Returning to the bedroom, the unconscious victim of un-Indian practices proceeds to dress.   He puts on close-fitting tailored garments whose form derives from the skin clothing of the ancient nomads of the Asiatic Steppes and fastens them with buttons whose prototypes appeared in Europe at the close of the Stone Age. This costume is appropriate enough for outdoor exercise in a cold climate, but is quite unsuited to Indian Summers. Nevertheless, foreign ideas and habits hold the unfortunate man in thrall even when common sense tells him that the authentically Indian costume of dhoti or pajama and kurta would be far more comfortable. He sits on a chair, invented in the Near East, and puts on his feet stiff coverings made from hide prepared by a process invented in ancient Egypt and cut to a pattern which can be traced back to ancient Greece, and makes sure they are properly polished, also a Greek idea. Lastly, he ties about his neck a strip of bright-colored cloth, which is a vestigial survival of the shoulder shawls worn by seventeenth-century Croats. He gives himself a final appraisal in the mirror, an old Mediterranean invention, and goes to breakfast. Here a whole new series of foreign things confronts him. His food and drink are placed before him in pottery vessels; the popular name of which-China  ­is sufficient evidence of their origin. His fork is a medieval Italian invention and his spoon a copy of a Roman original. He will usually begin the meal with coffee, an Abyssinian plant first discovered by the Arabs. The Indian is quite likely to need it to dispel the morning-after-effects of over-indulgence in fermented drinks, invented in the Near East; or distilled ones, invented by the alchemists of medieval Europe. Whereas the Arabs took their coffee straight, he will probably sweeten it with sugar, discovered in India; and dilute it with cream (milk), both domestication of cattle and the technique of milking having originated in Asia Minor.  If our patriot is old-fashioned enough to adhere to the so-called Indian breakfast, his coffee will be accompanied by roti or idli made from grain domesticated in the Near East. He will add plenty of butter, originally a Near Eastern cosmetic. As a side dish he may have the egg of a bird domesticated in the same region, which has been salted and smoked by a process invented in Northern Europe.   Modern breakfast includes an orange or orange juice, domesticated in the Mediterranean region, a cantaloupe domesticated in Iran, or grapes domesticated in Asia Minor (Turkey). Sometimes he may prefer waffles, a Scandinavian invention.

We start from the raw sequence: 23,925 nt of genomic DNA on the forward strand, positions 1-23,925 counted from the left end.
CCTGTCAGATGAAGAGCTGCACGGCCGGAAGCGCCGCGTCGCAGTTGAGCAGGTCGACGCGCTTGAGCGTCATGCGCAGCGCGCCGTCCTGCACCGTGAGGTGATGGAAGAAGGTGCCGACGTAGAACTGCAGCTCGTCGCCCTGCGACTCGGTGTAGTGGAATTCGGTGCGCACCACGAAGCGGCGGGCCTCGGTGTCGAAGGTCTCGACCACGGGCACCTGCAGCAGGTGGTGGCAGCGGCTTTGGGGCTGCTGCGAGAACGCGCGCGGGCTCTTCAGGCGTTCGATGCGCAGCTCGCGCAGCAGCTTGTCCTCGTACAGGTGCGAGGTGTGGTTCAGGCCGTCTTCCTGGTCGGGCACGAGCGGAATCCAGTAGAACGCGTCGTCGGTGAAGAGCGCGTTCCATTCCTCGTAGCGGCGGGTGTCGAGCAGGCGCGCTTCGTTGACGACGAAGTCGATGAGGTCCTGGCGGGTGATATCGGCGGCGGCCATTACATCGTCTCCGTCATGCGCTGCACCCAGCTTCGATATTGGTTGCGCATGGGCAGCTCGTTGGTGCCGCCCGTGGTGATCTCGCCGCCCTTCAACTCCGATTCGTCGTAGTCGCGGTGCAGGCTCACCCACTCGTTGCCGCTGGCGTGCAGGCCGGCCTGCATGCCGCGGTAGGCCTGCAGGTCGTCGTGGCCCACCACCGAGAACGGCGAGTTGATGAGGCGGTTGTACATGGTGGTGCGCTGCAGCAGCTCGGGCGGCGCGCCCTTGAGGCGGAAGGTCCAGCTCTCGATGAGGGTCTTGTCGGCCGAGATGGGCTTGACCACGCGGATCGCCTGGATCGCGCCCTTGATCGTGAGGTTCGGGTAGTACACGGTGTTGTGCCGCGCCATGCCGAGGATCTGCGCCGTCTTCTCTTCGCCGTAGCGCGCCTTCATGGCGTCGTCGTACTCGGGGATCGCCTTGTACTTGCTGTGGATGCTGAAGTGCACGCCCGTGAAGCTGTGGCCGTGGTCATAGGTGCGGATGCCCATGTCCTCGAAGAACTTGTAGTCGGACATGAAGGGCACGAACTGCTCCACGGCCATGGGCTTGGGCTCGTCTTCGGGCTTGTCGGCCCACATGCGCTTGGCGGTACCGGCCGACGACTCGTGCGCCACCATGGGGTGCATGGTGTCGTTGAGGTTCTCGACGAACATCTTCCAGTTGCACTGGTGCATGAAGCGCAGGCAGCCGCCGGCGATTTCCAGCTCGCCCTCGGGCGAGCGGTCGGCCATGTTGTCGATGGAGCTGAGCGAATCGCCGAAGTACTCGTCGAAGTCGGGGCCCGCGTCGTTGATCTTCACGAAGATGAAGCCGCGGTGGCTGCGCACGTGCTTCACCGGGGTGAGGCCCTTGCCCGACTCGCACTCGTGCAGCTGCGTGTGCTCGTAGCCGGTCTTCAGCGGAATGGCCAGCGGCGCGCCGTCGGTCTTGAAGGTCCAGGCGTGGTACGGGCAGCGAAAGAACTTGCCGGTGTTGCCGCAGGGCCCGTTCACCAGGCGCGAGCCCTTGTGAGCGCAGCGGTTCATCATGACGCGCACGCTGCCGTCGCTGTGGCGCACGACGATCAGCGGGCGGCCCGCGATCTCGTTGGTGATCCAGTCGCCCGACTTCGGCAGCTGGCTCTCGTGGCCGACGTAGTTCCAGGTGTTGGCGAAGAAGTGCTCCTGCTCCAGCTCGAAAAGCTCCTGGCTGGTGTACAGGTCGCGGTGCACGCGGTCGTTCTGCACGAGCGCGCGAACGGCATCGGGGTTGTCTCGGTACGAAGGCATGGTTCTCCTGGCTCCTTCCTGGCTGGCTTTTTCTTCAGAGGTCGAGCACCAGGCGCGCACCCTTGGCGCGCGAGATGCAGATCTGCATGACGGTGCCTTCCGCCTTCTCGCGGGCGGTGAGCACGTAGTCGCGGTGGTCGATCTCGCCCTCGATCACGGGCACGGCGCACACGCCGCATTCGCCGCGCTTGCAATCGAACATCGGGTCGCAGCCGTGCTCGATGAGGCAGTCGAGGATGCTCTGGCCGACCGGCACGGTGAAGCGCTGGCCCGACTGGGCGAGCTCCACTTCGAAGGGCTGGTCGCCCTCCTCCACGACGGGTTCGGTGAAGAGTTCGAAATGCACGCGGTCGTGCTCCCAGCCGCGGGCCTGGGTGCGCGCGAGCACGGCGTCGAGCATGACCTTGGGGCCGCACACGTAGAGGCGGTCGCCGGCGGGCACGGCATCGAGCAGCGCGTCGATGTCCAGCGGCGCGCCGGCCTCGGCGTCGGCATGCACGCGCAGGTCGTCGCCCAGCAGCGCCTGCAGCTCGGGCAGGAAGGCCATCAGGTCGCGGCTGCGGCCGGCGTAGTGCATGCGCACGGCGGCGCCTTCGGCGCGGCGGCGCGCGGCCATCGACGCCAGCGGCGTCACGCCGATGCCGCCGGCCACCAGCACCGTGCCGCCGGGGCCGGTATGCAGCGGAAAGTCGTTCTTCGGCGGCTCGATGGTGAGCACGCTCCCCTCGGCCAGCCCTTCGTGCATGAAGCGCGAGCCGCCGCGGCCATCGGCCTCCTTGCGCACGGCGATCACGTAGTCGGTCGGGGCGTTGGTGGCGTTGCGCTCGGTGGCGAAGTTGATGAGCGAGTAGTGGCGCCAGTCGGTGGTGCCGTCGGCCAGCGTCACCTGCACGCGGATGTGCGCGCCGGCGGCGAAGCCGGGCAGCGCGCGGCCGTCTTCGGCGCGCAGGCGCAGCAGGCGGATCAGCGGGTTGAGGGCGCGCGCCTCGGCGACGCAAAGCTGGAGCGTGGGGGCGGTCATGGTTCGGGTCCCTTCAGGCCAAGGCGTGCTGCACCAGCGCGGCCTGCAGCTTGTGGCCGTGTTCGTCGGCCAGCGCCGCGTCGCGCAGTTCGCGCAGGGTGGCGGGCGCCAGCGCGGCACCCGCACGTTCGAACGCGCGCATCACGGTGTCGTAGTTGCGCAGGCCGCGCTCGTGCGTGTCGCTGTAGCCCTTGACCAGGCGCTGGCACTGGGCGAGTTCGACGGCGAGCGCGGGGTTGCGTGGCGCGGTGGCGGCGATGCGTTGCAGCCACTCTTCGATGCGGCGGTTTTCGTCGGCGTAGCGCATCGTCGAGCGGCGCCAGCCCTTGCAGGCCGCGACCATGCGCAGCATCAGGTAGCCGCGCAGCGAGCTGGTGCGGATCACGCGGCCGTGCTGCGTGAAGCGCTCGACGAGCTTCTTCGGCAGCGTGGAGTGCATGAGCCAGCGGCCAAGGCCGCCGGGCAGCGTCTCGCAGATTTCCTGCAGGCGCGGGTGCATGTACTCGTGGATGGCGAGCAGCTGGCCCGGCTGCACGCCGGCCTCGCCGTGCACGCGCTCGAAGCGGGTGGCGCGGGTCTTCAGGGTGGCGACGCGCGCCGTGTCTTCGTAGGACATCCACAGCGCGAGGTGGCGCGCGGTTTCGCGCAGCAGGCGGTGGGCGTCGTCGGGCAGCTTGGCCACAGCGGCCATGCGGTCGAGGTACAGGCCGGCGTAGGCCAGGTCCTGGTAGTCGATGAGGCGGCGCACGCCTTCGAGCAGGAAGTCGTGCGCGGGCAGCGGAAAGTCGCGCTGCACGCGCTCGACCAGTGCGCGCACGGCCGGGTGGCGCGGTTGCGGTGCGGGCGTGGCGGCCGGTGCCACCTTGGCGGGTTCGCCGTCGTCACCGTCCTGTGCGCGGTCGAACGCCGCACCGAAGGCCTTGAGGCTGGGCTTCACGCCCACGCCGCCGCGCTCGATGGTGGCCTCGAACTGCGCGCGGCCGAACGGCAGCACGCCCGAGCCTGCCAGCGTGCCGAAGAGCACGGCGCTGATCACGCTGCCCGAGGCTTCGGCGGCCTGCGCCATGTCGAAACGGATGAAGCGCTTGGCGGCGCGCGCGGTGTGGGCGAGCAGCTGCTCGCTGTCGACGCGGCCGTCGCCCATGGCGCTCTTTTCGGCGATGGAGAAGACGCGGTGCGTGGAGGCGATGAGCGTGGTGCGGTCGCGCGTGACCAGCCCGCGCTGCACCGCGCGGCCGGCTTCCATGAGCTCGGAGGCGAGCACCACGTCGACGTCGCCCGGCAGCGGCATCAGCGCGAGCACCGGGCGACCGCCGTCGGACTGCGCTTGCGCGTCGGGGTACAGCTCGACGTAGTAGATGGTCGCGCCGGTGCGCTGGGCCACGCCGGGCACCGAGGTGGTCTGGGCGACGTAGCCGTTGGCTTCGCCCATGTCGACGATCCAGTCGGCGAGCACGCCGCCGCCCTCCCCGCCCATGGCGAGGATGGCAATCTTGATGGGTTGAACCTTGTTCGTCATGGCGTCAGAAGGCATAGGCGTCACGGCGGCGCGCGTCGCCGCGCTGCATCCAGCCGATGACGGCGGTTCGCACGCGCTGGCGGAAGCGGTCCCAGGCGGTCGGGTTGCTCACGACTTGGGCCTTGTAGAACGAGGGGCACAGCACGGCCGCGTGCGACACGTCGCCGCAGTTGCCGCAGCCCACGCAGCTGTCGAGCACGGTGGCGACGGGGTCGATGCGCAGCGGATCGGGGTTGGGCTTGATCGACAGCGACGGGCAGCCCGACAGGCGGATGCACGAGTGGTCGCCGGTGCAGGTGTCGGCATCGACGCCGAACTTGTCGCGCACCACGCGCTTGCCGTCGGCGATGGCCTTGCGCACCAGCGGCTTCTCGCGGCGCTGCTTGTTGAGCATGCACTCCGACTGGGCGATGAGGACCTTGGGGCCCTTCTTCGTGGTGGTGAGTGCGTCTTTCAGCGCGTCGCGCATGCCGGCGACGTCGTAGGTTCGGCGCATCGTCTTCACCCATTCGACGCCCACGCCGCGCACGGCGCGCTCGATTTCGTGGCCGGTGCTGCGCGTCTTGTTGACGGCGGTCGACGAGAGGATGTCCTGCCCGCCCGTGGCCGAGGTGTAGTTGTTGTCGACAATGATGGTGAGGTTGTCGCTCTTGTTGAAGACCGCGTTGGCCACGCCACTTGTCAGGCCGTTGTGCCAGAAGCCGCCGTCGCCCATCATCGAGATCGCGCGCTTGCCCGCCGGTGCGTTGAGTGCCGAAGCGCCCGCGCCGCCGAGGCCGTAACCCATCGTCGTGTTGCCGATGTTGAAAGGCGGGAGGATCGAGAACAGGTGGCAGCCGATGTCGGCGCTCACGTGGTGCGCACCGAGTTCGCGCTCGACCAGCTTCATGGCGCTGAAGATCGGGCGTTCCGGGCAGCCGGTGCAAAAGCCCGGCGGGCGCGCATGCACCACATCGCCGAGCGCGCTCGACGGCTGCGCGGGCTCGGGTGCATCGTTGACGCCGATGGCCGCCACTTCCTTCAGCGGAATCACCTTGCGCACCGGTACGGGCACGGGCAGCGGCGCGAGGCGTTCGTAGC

After finishing his breakfast, he places upon his head a molded piece of felt, invented by the nomads of Eastern Asia, and, if it looks like rain, puts on outer shoes of rubber, discovered by the ancient Mexicans, and takes an umbrella, invented in India. He then sprints for his train (if he lives in Mumbai (Bombay), Kolkata (Calcutta), or Chennai (Madras) — the train, not the sprinting, being an English invention. At the station he pauses for a moment to buy a newspaper, paying for it with coins invented in ancient Lydia. Once on board he settles back to inhale the fumes of a cigarette invented in Mexico, consuming a plant domesticated in Brazil in either a pipe, derived from the Indians of Virginia or a Beedi invented in India. If he is hardy enough, he may even attempt a cigar, transmitted to us from the Antilles by way of way of Spain. 

 Meanwhile, he reads the news of the day, imprinted in characters invented by the ancient Semites by a process invented in Germany upon a material invented in China. As be scans the latest editorial pointing out the dire results to our institutions of accepting foreign ideas.  

Our patriot returns home in the evening. After sunset he switches on the electric light, the bulb of which is an American invention. He listens to the radio, an Italian invention. He may go to the movies, an American invention. When takes a ride on his bicycle or in a taxi cab or when he writes with his fountain pen he will not fail to realize that all these are of foreign origin. 

After dinner, for dessert he takes an orange, domesticated in the Mediterranean region, a cantaloupe domesticated in Iran or grapes domesti­cated in Asia Minor (Turkey) not fail to thank God either in Indo or Indo-European language that he is one hundred per cent (decimal system invented by the Arab Muslims) Indian. 


Ralph Linton: One Hundred Percent American, The American Mercury; Vol. XL, I937.